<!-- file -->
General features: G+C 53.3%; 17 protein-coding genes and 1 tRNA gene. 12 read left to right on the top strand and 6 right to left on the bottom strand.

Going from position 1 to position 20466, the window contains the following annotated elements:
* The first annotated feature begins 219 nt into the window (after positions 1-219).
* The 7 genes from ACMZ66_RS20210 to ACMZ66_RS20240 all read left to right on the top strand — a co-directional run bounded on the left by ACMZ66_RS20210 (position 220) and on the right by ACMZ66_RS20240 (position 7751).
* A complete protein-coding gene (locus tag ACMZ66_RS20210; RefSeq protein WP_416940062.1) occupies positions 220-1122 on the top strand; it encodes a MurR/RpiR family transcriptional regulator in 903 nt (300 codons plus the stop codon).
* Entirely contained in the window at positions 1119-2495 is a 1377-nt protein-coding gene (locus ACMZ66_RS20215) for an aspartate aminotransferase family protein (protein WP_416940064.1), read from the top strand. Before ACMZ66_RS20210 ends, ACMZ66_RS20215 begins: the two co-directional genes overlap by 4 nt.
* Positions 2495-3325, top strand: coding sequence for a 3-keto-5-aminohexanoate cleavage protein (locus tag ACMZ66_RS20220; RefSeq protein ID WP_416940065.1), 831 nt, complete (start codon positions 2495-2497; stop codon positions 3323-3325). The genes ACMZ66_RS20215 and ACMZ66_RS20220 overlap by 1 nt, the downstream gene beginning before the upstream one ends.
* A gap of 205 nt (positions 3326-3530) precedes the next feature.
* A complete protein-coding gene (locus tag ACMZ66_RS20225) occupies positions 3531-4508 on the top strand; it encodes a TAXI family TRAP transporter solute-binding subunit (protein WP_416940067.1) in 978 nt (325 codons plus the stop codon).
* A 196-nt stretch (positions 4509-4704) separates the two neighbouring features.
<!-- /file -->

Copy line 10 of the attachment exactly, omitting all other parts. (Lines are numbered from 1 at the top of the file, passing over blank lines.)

* A 196-nt stretch (positions 4509-4704) separates the two neighbouring features.